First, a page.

Image of the day: River of No Return

“The Middle Fork of the Salmon is not so much a river as an exuberant expression of water at play,” writes Joel K. Bourne, Jr. “It tumbles and turns and trips over itself for a hundred miles through the largest unbroken wilderness in the lower 48, the 2.3-million-acre Frank Church–River of No Return Wilderness, named for the pristine Salmon River gorge and the Idaho senator who made sure most of its vast watershed would stay that way. No dams temper its flow. No roads line its banks. It dances down its canyon much as it has since the glaciers receded 10,000 years ago—in spring as a raging, tree-felling torrent, in late summer as a spare, crystalline rivulet.

“Today it is one of the ultimate white-water experiences in the United States, drawing thousands of visitors each year. But 60 years ago its future—and that of hundreds of other rivers across

The Dry Garden: In search of a ‘water ethic’ for America

Most high-level arguments about how to conserve water in the garden take place without involving home gardeners. Rather, as water managers weigh what an imaginary average consumer would and would not do by way of conservation, we real-life consumers are alternately offered carrots in the form of ephemeral rebate programs and sticks in the form of emergency sprinkler ordinances.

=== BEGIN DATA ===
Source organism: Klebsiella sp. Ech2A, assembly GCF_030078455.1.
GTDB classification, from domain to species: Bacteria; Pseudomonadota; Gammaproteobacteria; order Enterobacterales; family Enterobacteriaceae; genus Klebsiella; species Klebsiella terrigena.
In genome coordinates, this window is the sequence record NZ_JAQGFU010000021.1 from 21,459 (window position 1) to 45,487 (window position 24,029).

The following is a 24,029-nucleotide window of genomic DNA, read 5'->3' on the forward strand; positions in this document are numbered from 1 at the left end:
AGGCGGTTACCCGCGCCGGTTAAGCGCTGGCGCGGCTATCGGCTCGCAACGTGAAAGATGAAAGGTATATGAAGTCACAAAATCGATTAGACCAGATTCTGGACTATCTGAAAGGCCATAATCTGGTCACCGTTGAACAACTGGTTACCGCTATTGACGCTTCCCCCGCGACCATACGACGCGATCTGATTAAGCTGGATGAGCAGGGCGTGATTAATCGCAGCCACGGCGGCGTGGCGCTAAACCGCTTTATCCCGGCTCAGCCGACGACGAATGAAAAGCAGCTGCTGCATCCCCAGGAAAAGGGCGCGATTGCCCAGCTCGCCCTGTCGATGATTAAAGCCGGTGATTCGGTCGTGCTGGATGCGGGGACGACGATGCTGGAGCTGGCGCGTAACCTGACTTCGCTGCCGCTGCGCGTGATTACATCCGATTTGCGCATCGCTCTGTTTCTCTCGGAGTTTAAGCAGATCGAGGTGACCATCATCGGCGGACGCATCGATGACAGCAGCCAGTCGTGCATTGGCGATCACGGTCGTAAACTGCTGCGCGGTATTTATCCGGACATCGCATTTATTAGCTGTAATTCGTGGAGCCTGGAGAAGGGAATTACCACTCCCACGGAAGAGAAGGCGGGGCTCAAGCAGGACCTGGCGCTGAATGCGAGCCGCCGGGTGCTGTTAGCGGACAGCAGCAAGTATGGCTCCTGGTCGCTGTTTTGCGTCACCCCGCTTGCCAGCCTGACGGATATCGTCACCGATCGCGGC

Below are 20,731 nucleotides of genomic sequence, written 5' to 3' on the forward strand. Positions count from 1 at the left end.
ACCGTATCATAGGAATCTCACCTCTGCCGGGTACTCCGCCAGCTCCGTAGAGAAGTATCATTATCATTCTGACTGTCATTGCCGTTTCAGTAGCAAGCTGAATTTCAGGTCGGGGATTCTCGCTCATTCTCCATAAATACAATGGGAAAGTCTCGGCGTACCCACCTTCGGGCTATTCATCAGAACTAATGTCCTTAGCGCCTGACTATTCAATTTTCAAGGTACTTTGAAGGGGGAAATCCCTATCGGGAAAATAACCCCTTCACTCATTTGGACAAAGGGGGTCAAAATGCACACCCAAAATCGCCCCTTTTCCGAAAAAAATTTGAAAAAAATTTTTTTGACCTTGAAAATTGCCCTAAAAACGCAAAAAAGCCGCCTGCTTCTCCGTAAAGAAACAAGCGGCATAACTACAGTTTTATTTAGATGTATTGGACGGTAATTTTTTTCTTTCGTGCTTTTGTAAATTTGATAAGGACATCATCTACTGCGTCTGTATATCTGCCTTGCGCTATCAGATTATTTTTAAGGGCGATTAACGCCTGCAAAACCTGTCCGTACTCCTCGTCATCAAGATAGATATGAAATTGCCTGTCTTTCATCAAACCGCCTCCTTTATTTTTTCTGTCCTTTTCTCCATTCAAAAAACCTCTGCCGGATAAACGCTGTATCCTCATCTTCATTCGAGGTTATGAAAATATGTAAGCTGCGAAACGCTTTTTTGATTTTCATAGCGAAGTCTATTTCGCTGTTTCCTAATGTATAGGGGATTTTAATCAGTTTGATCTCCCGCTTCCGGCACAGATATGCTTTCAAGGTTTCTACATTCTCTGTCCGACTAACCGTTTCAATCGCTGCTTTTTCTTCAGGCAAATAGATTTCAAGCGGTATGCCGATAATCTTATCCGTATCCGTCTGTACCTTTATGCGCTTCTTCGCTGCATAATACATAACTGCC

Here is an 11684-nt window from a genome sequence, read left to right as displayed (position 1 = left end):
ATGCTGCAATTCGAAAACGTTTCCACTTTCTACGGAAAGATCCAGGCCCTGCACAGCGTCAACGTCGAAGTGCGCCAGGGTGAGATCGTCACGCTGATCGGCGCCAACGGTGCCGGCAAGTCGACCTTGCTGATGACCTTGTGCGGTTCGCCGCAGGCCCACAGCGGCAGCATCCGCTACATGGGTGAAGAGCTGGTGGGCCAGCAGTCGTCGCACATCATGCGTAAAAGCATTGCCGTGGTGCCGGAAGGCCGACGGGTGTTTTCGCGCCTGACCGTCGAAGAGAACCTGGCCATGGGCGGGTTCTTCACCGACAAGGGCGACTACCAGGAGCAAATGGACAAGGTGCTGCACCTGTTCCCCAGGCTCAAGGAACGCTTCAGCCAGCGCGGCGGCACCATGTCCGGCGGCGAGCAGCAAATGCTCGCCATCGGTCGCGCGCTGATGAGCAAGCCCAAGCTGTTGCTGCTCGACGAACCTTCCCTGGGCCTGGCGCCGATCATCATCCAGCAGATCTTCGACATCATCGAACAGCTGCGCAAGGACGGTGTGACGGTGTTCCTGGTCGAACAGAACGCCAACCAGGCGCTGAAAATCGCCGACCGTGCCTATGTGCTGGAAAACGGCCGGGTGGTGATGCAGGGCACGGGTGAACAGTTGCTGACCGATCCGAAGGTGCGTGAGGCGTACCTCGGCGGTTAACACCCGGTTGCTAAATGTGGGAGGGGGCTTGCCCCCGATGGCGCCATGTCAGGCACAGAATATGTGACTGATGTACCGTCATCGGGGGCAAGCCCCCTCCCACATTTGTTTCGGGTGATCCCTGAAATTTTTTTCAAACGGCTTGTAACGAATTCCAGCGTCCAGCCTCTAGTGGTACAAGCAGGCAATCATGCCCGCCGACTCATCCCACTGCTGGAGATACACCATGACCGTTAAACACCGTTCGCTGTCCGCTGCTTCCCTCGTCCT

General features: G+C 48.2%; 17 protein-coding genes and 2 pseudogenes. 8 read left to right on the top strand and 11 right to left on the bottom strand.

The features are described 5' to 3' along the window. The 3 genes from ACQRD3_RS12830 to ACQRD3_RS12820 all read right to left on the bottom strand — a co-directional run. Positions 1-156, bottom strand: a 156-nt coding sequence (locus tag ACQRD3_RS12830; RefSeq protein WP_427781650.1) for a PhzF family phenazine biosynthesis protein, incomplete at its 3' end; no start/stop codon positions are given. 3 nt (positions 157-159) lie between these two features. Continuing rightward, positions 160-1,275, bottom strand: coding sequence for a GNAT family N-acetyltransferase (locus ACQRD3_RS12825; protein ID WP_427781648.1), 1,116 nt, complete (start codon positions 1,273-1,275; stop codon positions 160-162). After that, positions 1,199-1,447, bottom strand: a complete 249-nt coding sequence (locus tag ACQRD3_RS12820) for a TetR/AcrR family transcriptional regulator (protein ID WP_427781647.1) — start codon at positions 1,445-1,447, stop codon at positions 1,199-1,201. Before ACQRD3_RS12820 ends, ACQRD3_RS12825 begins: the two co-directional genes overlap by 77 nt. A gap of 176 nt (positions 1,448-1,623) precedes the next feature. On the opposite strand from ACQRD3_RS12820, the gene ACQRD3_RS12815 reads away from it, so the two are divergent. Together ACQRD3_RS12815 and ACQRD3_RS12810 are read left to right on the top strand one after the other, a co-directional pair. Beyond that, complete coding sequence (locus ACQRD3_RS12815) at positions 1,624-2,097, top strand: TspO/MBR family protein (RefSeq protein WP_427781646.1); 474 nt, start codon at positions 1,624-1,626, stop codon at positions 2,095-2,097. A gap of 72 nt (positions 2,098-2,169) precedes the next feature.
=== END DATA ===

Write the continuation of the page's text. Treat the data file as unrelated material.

The new book, “Blue Revolution: Unmaking America’s Water Crisis,”  knocks this tired see-saw off its axis. Author Cynthia Barnett argues that no conservation program will truly succeed unless embraced by the public as part of a universally adopted “water ethic.” After research took her across the US, to the Netherlands, Singapore and Australia, Barnett concluded that the only way that a water ethic can be reintroduced to places that have lost it is if a primal sense of the importance and beauty of water is restored. 

It’s unorthodox to

The Dry Garden: Capturing rain

With the first rain of the season comes a question: How best to capture it for the garden? There is no single answer. Each property has dramatically different opportunities and challenges. Get it right and rainy season becomes a time of unrivaled beauty and pleasure. Get it wrong and you can ruin your house, or your neighbor’s.

This week “The Dry Garden” in the Los Angeles Times is soaked. Click here to keep reading about harvesting rain. 

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    Emily Green by e-mail at emily.green [at] mac.com
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